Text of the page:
image of lawn care business owners in the winter

Lawn care service professionals are used to working in some challenging conditions. But the toughest work condition is no work at all. So when the temperature begins to drop and the yard tools are put away for the season, one question remains: what do landscapers do in the winter?

For lawn care providers and landscapers alike, extending your service offerings is the best way to increase your revenue during the dreaded winter months. Not to mention, it provides a great opportunity to attract new customers to your business who can become regular clients in the spring and summer.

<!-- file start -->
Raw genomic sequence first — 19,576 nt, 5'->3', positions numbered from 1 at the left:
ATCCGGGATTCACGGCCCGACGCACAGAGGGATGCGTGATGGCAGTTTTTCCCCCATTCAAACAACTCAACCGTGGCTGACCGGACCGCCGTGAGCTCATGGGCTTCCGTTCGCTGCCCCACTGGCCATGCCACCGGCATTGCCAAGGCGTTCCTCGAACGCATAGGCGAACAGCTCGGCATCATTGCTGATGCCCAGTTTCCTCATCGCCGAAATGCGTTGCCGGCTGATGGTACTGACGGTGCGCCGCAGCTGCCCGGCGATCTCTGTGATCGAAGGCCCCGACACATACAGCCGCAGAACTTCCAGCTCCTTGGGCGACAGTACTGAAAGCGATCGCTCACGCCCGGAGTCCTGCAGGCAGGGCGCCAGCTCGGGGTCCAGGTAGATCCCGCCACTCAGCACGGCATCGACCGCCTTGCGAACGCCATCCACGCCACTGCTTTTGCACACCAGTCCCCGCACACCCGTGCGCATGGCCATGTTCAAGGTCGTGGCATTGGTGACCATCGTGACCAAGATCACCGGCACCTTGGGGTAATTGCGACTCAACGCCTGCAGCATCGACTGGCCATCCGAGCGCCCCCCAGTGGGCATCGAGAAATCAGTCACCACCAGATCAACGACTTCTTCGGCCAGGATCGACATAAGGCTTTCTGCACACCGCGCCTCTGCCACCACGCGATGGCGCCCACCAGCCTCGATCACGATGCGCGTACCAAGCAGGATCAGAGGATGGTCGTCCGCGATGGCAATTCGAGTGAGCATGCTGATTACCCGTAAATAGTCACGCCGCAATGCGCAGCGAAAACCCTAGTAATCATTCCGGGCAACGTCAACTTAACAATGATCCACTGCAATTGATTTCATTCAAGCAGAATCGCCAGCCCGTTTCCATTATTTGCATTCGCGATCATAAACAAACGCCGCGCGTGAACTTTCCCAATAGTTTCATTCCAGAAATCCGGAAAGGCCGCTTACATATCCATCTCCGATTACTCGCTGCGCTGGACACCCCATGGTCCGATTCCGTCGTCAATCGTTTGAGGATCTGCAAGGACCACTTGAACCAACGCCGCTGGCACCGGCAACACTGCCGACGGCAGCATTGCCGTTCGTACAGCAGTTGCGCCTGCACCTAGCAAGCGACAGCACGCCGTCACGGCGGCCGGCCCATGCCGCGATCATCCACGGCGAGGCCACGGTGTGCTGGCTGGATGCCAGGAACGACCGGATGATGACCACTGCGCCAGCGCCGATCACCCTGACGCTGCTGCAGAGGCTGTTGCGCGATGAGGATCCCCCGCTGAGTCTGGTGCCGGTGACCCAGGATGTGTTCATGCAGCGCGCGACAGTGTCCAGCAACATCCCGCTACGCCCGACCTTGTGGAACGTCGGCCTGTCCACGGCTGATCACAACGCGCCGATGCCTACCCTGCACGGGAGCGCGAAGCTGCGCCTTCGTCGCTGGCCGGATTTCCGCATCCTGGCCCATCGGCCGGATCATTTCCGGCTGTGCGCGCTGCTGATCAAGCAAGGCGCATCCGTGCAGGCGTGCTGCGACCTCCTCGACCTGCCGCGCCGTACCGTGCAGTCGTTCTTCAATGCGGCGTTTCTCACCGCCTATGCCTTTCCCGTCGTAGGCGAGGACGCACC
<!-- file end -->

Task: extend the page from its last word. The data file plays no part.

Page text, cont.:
With that in mind, here are 10 ways to expand your business throughout the cold weather to secure a steady income for your landscaping company year-round.

1. Offer your customers winter lawn preparation

Your customers have invested top dollar to keep their property in tip-top shape throughout the summer months. Winter lawn preparation is a sure-fire way for them to continue to care for that investment, even into late winter.

Offer a comprehensive winter lawn prep package that includes:

  • Drain all sprinklers and hoses to avoid freezing
  • Aerate the soil by dethatching the lawn
  • Prune trees and shrubs and wrap plants in burlap
  • Remove dead plants from flower beds
  • Remove and store all patio furniture

Once February rolls around, and the ground begins to thaw, revise this checklist to offer services such as debris removal and fertilizing to prepare lawns for the upcoming spring and summer seasons.